Theory and Practice – the CenPEG Way
August 16, 2016
Immanuel Kant once said, “Experience without theory is blind, but theory without experience is mere intellectual play.” In line with this idea is the approach of UP Manila’s Political Science Practicum Program which emphasizes a balance between theory and practice.
As a partner institution of the said program, the Center for People Empowerment in Governance (CenPEG) coordinates and designs its projects and activities to raise the students’ ability to test theories as well as their level of awareness and involvement in governance matters, especially with concerns relating to empowering people at the grassroots through research, policy study, advocacy, legislative and other interventions.
For its 2016 Practicum Program, CenPEG supervised 15 students to primarily carry out research regarding the people’s reform agenda in three main areas – agrarian reform and labor (Comprehensive Agrarian Reform Program versus Genuine Agrarian Reform Bill); social welfare and community services (An Analysis of the Plight of the Urban Poor and Policy Recommendations); as well as electoral reform (Debunking Political Myths Propagated about the Automated Election System) – under the new Duterte administration.
The general methodology in the program was not just limited to desk and/or library research, but CenPEG also collaborated with sectoral and advocacy groups as well as with corresponding government departments including Anakpawis, Kilusang Magbubukid ng Pilipinas, Department of Agrarian Reform under Sec. Rafael Mariano, Kadamay, Department of Social Welfare and Development under Secretary Taguiwalo and the broad election watchdog, AES Watch, to facilitate the students’ fieldwork or immersion in selected communities for interviews, consultations, focus group or roundtable discussions.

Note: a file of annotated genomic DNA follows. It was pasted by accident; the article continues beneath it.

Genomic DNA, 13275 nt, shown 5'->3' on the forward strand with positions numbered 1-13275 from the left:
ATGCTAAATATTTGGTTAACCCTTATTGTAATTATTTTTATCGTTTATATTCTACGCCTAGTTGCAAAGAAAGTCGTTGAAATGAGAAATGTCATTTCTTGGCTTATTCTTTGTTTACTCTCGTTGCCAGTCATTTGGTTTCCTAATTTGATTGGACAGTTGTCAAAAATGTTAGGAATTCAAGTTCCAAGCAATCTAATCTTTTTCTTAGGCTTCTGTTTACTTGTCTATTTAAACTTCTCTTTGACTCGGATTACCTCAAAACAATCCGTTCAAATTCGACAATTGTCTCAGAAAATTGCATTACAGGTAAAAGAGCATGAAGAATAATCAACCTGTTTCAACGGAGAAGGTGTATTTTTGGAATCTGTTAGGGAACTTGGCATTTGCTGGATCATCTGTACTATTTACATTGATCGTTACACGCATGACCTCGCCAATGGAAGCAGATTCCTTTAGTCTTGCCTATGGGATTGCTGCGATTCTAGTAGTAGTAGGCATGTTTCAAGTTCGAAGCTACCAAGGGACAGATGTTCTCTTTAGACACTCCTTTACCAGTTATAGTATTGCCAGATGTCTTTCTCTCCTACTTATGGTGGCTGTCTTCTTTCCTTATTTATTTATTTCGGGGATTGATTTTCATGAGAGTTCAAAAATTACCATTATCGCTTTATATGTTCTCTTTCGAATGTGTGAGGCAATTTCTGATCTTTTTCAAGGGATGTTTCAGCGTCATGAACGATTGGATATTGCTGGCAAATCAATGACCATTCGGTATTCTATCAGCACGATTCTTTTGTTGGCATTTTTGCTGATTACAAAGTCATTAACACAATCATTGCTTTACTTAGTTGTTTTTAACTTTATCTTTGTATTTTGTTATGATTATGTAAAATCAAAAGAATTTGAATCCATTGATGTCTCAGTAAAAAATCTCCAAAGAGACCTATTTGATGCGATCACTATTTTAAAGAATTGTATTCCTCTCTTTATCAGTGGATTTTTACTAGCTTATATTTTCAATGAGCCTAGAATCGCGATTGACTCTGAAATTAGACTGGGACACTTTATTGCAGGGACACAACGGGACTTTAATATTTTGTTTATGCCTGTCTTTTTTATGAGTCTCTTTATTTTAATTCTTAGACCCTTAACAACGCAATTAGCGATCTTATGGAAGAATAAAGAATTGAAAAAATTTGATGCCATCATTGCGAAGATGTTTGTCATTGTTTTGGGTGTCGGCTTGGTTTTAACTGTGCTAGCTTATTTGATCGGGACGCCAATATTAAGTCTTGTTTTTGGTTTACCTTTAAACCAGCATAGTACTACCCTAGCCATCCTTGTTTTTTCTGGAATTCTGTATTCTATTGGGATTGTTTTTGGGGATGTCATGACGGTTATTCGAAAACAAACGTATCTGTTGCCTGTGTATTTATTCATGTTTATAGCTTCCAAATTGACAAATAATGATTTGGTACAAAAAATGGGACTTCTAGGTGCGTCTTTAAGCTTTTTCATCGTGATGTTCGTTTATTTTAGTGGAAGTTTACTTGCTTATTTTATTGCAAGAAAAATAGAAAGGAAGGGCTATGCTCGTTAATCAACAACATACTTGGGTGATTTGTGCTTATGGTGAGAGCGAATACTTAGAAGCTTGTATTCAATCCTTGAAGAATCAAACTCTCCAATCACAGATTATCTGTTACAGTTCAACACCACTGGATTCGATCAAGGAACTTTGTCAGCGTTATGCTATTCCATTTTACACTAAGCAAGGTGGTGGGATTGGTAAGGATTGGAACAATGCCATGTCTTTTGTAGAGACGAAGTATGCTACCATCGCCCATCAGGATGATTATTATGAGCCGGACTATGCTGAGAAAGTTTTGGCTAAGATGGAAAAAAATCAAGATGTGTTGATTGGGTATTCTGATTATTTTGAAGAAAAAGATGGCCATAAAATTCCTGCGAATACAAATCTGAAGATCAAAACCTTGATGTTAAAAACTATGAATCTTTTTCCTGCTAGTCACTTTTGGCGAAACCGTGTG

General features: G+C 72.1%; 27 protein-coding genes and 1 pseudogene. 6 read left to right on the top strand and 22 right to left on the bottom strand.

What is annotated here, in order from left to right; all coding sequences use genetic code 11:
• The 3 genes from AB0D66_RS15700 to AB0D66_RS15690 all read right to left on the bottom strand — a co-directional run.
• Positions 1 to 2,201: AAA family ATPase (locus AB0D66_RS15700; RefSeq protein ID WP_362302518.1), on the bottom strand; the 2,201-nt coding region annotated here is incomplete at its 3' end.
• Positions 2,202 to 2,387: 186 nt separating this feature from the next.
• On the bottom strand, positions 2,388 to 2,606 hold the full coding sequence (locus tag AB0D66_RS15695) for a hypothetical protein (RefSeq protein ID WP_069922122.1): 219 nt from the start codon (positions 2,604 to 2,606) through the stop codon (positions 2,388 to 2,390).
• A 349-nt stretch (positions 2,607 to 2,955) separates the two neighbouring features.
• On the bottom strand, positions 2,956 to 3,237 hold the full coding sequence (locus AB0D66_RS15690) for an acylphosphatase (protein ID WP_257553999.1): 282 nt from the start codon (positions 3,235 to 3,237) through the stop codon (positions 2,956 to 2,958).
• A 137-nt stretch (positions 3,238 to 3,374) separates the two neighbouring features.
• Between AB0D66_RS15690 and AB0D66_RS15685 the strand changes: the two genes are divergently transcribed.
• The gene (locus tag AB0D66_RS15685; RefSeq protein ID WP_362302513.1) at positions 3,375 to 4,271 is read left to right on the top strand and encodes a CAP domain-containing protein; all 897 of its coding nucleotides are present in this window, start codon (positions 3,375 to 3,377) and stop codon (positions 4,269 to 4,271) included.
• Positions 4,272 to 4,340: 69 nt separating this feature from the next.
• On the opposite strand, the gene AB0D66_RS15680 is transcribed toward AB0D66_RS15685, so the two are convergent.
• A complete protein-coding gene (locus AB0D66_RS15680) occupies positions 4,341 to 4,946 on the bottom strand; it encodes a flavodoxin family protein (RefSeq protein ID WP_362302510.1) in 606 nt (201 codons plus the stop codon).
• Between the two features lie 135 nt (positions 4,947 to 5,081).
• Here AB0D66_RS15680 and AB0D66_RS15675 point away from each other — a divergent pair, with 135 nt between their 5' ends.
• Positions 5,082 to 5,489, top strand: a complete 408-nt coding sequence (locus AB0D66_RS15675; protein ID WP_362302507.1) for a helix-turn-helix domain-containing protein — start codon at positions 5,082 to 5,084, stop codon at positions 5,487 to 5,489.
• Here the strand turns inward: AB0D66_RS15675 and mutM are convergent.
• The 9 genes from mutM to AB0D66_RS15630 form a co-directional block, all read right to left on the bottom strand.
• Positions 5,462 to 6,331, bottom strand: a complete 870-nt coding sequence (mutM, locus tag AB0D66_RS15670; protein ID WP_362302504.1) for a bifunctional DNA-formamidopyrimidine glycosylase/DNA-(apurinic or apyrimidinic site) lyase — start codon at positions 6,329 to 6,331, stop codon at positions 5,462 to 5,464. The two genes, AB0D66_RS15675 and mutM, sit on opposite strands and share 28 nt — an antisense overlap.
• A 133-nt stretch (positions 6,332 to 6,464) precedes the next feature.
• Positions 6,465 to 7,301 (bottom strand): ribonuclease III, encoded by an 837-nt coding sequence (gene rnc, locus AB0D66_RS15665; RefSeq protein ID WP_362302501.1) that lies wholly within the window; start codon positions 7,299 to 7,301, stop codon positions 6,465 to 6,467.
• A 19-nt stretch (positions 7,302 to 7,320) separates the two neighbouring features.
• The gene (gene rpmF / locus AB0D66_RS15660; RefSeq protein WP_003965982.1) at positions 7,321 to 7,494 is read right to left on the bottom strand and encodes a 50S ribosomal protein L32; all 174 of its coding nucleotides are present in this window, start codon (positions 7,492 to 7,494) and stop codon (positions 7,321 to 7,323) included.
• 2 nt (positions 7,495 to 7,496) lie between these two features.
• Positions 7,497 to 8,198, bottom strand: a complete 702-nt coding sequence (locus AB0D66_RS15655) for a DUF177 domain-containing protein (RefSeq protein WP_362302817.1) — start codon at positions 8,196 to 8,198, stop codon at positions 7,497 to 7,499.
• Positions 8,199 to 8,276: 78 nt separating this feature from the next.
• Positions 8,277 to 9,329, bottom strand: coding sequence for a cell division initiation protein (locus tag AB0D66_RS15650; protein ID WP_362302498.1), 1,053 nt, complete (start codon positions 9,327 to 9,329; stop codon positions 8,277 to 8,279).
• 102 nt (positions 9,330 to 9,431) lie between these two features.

Students went to various communities in Camarin, Payatas, San Roque and Montalban to take a first-hand look at the conditions of people living and working in the said areas. With the assistance of partner organizations, they were also accommodated by foster families over a weekend to help them be acquainted with the problems these communities continuously face that necessitate government action.
Aside from the immersions, the students also joined different national events as participant observers as well as to conduct interviews with department heads, sectoral leaders, academics and ordinary citizens. These included the National People’s Summit; ASCENT’s Development and Humanitarian Workers Forum; Inauguration Rally for President Duterte; and CenPEG’s State of the Presidency roundtable discussion.
In addition, the students wrote daily journals during their practicum experience with CenPEG as well as reflection papers on specific events they have attended while doing their research.
Genry Criscel Consul wrote how the practicum program gave her the opportunity to test in the field her knowledge, skills and values as a UP Manila Political Science Program major. “From the immersion, and the practicum in general, I think I have developed my leadership skills more. As a member of an organization that promotes and hones leadership and potential, I have used what I learned in this immersion and the practicum in general.”
On the other hand, Matthew Richard said that after such experience, he has reflected more on his values of social justice as well as his personal and civic responsibilities. “Everyone I met during the immersion deserves to be commended. They are industrious, well-informed, and very positive — far different from how they are portrayed in the media. It is also not true that the reason why they remain poor is that they are lazy. The problem here lies in the system that we all know is oppressive especially to the poor.”
Aliah Ann Francia described how CenPEG helped enrich and enhance their overall practicum experience by integrating both theory and practice into the program. “The community immersion made us realize that while you can learn many theories and ideologies in class, while you may be exposed to the poor’s struggles through the media, while you can always have an open mind when listening to their stories, the only way to really understand them is through immersing yourself in their way of living. I feel grateful for having been given the chance to experience this because we learned a lot in such a short span of time.” Contributed by Danica Panelo CenPEG News